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American Empires

A frank study of native history requires nuance and moderation.

Idaho Native Americans, 1897
Two Native Americans from a Southeastern Idaho reservation, wearing tribal dress. (Photo by © CORBIS/Corbis via Getty Images)

Indigenous Continent: The Epic Contest for North America by Pekka Hämäläinen (2022, Liveright), 592 pages.

In Indigenous Continent, Finnish historian Pekka Hämäläinen reinterprets the colonization of North America as an encounter between civilizational and political equals. It is a major undertaking, and it’s not clear that he manages to back up his core contentions. But even in partial failure, Hämäläinen illuminates the complex relationship between American and indigenous power. 

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The book takes as its subject all of North America, from Columbus’s arrival to the Battle of Wounded Knee. It contends that Native nations functionally ruled the continent for centuries after colonists arrived, and the U.S. didn’t establish political hegemony over the continent until the late 19th century. Indigenous imperial power forced French, English, and Spanish colonists to settle in specific locations and extracted constant tribute from them as a precondition for survival. “Colonists could do very little in North America without Native support and consent,” he explains, “a constraint that drove them to radically calibrate their ambitions.” 

The Iroquois, Comanche, and Lakota (Sioux) appear in this grand narrative as the formidable indigenous empires of the New World. Hämäläinen is at his best when highlighting that much of great power politics in North America had little to do with white colonists or their young nation. Wars in the interior between the Seven Council Fires of the Sioux, the Five Nations of the Iroquois, and other polities dramatically reshaped population flows and political boundaries. To their white contemporaries, struggling to survive on narrow strips of coastal or riverine land, these imperial wars were often invisible. Well into the 1700s, the western interior was assumed by many Europeans to consist of a “Sea of the West” that led directly to China.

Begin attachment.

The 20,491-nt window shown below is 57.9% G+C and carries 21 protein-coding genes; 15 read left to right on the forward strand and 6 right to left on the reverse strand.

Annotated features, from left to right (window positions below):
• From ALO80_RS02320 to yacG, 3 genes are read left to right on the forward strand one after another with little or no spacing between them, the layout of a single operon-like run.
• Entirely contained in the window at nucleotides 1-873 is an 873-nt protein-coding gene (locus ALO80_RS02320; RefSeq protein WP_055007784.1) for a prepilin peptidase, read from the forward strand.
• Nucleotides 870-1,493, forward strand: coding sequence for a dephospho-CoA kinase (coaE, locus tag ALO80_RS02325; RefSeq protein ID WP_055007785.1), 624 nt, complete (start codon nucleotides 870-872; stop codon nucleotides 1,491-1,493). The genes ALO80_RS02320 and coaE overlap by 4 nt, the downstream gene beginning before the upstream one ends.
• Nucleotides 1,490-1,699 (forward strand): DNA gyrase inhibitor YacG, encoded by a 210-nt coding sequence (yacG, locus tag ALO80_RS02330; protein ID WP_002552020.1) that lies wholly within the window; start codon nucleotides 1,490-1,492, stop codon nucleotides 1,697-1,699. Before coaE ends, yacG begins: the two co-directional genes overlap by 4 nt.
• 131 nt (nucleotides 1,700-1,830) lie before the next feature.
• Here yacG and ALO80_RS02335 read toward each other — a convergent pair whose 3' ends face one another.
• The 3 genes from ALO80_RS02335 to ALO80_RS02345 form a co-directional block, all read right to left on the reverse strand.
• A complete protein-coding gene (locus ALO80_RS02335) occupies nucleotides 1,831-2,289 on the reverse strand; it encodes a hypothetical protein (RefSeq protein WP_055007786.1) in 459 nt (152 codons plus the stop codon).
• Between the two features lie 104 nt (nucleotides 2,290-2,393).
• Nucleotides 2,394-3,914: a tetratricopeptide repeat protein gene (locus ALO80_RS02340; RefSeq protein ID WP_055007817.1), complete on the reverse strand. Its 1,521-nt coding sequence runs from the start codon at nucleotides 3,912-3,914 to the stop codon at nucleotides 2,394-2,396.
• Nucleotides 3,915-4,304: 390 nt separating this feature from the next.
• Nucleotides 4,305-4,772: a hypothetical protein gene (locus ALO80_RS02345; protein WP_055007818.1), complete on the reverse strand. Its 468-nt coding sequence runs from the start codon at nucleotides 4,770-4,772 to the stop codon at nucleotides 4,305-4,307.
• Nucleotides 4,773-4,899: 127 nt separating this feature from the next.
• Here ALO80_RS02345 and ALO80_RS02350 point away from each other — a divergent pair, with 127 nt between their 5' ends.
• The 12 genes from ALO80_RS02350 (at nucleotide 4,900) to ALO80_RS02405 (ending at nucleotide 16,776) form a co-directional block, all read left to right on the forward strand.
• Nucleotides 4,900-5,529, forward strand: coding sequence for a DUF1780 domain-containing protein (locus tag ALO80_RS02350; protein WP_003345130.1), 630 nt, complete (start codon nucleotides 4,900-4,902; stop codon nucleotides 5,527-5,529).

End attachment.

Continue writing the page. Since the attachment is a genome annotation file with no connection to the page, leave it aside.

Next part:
The new technologies of guns, powder, metal, and horses intensified indigenous military encounters in the interior. Hämäläinen, perhaps the world’s preeminent scholar of the “expansionist equestrian regimes” the Comanche and Lakota, argued in his previous books that the arrival of the horse into the American West gave rise to new imperial forms. Hämäläinen understands these nations as colonial, no less so than the American model. “The systematic repetition of key political acts,” including raids, tribute extraction, and diplomatic missions, made up the power projection of Lakotas and Comanches. Only an American innovation in mobility, the railroad, allowed the federal government to finally impose its own order on the indigenous interior.